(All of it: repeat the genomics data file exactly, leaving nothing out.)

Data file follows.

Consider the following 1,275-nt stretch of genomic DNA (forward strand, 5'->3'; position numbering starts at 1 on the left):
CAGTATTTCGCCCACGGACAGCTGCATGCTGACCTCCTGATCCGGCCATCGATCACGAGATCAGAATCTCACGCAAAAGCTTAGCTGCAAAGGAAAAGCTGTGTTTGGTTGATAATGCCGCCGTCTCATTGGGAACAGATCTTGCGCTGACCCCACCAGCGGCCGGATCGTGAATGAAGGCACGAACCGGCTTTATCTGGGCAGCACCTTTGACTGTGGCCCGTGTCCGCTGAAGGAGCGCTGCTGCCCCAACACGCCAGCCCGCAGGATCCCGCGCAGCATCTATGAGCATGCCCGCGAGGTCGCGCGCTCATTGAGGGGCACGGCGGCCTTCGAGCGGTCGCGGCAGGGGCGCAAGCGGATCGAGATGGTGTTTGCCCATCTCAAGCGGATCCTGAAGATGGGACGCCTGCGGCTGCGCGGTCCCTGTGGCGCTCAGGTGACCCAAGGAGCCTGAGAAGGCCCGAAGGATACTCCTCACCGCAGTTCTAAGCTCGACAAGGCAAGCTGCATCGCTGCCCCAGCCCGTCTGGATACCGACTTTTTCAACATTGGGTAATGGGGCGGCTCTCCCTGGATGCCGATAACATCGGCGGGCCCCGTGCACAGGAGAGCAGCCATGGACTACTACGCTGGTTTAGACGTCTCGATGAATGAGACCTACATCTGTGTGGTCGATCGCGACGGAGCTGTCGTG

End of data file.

Consider the following 1,275-nt stretch of genomic DNA (forward strand, 5'->3'; position numbering starts at 1 on the left):
CAGTATTTCGCCCACGGACAGCTGCATGCTGACCTCCTGATCCGGCCATCGATCACGAGATCAGAATCTCACGCAAAAGCTTAGCTGCAAAGGAAAAGCTGTGTTTGGTTGATAATGCCGCCGTCTCATTGGGAACAGATCTTGCGCTGACCCCACCAGCGGCCGGATCGTGAATGAAGGCACGAACCGGCTTTATCTGGGCAGCACCTTTGACTGTGGCCCGTGTCCGCTGAAGGAGCGCTGCTGCCCCAACACGCCAGCCCGCAGGATCCCGCGCAGCATCTATGAGCATGCCCGCGAGGTCGCGCGCTCATTGAGGGGCACGGCGGCCTTCGAGCGGTCGCGGCAGGGGCGCAAGCGGATCGAGATGGTGTTTGCCCATCTCAAGCGGATCCTGAAGATGGGACGCCTGCGGCTGCGCGGTCCCTGTGGCGCTCAGGTGACCCAAGGAGCCTGAGAAGGCCCGAAGGATACTCCTCACCGCAGTTCTAAGCTCGACAAGGCAAGCTGCATCGCTGCCCCAGCCCGTCTGGATACCGACTTTTTCAACATTGGGTAATGGGGCGGCTCTCCCTGGATGCCGATAACATCGGCGGGCCCCGTGCACAGGAGAGCAGCCATGGACTACTACGCTGGTTTAGACGTCTCGATGAATGAGACCTACATCTGTGTGGTCGATCGCGACGGAGCTGTCGTG